Tonight, Elementary returns with a second season premiere (CBS, 10 p.m. ET) that takes Sherlock (Jonny Lee Miller) and Watson (Lucy Liu) to Holmes’ homeland. The duo travels to London, the city where he fell apart, after Sherlock learns that his old colleague, Inspector Lestrade (Sean Pertwee) has fallen on difficult times.
“He became obsessed with a case, couldn’t quite prove his suspicion, harassed a wealthy and powerful suspect, and ended up doing more harm to himself than anyone else. His reputation’s been ruined, and he’s been suspended from Scotland Yard,” executive producer Robert Doherty tells EW. “In the book, he’s not always described in the most glowing of terms. He was a bit of a gloryhound — he liked working with Holmes because he knew Holmes didn’t care about taking credit, and so Lestrade often leaned on him to make progress and solve cases. The premise of Elementary is, of course, that Sherlock Holmes had to leave London and come to New York. So we were asking ourselves, what happens to a Lestrade when he loses his Holmes? And in this case, bad things. He has struggled for the last couple of years, and he’s been exposed as a good but not great detective, and he’s finally at the end of his rope. Once Sherlock realizes he’s struggling to the degree that he is, he and Joan depart for London to try to help him.”
The trip also gives the show the opportunity to introduce Sherlock’s brother, Mycroft Holmes (Rhys Ifans). “Sherlock looks down on Mycroft. He thinks he’s someone loaded with potential who never quite did enough with this life. The truth is, Mycroft is a smart, successful, very interesting guy,” Doherty says. “But a number of years ago, Sherlock crossed some lines, committed some offenses against his brother that he couldn’t really take back. And so we’ll learn that the brothers haven’t talked in many years. Sherlock had no intention of telling Mycroft that he was coming to the UK, but circumstances conspire to have the two of them cross paths. Sherlock has to reveal to Joan that he has a brother, and then explain the state of the relationship. Mycroft finds Joan very interesting in that she has developed what is now a pretty long-term friendship with Sherlock, and in Mycroft’s experience, that’s a rare thing indeed.”
Mycroft will make his way to New York later in the first half of the season for an extended arc. Liu couldn’t be happier: “It’s great to see the two brothers together — their energies and their conflicts and their friction. You see Sherlock in a little bit of a different light when a family member’s introduced. And as Watson gets to know Mycroft, she actually starts to like him a lot as a person,” she says. “Just being in the room, the three of us together, it took it to a whole other level.”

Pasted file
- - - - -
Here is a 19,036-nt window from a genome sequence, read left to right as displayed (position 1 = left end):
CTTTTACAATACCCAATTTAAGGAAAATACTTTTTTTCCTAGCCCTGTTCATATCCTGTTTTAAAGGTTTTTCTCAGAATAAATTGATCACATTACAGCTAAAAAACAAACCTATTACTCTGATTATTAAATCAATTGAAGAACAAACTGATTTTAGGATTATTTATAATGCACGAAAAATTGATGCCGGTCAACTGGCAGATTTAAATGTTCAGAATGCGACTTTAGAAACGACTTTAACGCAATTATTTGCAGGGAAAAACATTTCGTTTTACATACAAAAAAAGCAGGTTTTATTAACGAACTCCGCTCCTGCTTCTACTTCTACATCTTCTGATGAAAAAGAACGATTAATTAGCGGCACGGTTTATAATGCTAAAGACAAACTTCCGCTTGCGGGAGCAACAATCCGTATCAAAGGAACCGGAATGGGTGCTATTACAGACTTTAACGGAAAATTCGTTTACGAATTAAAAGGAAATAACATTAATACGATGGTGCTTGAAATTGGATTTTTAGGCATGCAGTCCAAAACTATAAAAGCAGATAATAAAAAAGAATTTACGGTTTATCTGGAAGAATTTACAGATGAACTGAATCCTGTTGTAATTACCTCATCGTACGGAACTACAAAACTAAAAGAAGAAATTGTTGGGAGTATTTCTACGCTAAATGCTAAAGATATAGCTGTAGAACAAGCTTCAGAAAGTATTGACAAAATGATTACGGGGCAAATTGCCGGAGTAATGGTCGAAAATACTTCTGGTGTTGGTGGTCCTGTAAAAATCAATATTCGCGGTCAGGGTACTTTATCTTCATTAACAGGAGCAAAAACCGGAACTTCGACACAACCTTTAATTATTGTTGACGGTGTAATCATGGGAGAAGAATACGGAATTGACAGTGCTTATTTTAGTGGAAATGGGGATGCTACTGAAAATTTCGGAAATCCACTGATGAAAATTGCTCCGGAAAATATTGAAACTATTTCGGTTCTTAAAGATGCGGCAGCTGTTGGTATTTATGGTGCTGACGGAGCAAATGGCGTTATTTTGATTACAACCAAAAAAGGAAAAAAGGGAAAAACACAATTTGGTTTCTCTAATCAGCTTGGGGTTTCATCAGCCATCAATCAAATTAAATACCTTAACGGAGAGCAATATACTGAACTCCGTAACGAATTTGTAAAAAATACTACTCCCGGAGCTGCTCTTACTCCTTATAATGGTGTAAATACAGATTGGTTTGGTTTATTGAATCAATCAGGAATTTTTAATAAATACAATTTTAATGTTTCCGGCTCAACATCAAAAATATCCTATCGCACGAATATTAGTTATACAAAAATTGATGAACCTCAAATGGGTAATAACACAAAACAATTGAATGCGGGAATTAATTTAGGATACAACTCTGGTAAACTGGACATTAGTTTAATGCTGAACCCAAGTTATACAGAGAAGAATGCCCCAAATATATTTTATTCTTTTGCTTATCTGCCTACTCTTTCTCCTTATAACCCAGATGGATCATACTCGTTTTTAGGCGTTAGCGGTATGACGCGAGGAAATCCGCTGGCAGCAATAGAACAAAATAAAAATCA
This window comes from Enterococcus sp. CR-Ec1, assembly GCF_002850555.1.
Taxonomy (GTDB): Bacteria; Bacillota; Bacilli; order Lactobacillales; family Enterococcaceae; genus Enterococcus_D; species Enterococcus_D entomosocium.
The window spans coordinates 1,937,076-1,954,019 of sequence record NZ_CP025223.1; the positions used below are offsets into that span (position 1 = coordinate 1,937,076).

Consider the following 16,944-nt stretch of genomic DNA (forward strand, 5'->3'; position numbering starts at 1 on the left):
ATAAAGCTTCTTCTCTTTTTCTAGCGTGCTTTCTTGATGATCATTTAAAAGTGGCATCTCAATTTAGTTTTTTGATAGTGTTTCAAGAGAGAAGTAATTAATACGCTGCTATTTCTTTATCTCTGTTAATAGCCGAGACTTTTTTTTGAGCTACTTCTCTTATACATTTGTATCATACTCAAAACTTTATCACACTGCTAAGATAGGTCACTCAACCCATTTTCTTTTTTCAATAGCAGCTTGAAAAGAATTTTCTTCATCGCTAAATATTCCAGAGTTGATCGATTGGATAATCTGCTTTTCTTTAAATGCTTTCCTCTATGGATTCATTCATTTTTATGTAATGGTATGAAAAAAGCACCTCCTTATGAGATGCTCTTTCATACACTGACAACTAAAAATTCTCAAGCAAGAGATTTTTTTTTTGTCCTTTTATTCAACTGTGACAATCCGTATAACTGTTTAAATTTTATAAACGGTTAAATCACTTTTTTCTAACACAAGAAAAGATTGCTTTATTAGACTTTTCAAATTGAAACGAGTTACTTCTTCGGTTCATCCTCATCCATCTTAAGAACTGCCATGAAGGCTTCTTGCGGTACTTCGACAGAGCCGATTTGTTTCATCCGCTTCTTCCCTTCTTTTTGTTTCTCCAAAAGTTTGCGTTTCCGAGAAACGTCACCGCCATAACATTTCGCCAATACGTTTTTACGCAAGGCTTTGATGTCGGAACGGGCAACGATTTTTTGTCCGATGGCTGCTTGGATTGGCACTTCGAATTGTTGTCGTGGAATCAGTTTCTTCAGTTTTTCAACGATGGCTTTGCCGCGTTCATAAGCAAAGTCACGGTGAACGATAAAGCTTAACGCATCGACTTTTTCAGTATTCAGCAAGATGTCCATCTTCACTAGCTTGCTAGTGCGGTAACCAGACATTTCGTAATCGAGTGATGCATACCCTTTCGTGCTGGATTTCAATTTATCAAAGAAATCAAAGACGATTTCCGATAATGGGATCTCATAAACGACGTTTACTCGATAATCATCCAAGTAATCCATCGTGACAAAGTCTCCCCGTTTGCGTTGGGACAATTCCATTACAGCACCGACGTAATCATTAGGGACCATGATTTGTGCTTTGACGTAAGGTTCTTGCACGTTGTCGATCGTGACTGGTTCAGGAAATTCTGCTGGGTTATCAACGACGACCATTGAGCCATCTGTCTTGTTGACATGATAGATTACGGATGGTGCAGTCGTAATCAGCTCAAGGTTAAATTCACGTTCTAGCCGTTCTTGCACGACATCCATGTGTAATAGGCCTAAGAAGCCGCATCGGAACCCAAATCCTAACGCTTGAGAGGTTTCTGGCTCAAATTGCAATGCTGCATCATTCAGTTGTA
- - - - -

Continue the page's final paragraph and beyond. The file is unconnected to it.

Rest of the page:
Other teases for season 2: Look for Moriarty, who turned out to be Irene Adler (Game of Thrones‘ Natalie Dormer) to return at some point — the actress’ schedule permitting. “We absolutely want to get back to Moriarty,” Doherty says. “We definitely want Moriarty to challenge Holmes in the ways that only she can. But we’d also like to put him up against some other bad guys and maybe some other bad guys from the canon.” And since the question of when Holmes and Watson will get love interests is the one he’s asked most, Doherty teases that Watson will likely dip her toe into that water first. As we’ve previously reported, Steve Kazee, one of two leads in the original cast of the Tony Award-winning Once musical, will guest star playing a man who Watson meets while making her first foray into online dating. Sherlock’s views on relationships — particularly internet-matchmaking — may mar the courtship before it even has the chance to get off the ground. Liu is in favor of Watson dating: “I was just curious where [Sherlock and Joan's] relationship was gonna go in season 2, and I think that has a lot to do with relating to other people outside [of it]. I thought, where are her friends and her family? Who are the connections that she’s gonna make? Who is she gonna be in contact with? Because that’s gonna also change Sherlock’s relationship with her. How he’s going to feel if she’s got another life and doing other things?” she says. “It’s very clear that we’ve developed his story a lot — how he relates to women and how he doesn’t relate to them, how the one woman he did relate to turned out to be Moriarty in the end. I think there’s little breadcrumbs that they’ll drop about Joan’s personal life. You’re gonna get to know a little bit about what happened with Watson and why she was kicked out of the medical field. There’ll always be a procedural aspect, but those things are what I think help keep the audience engaged.”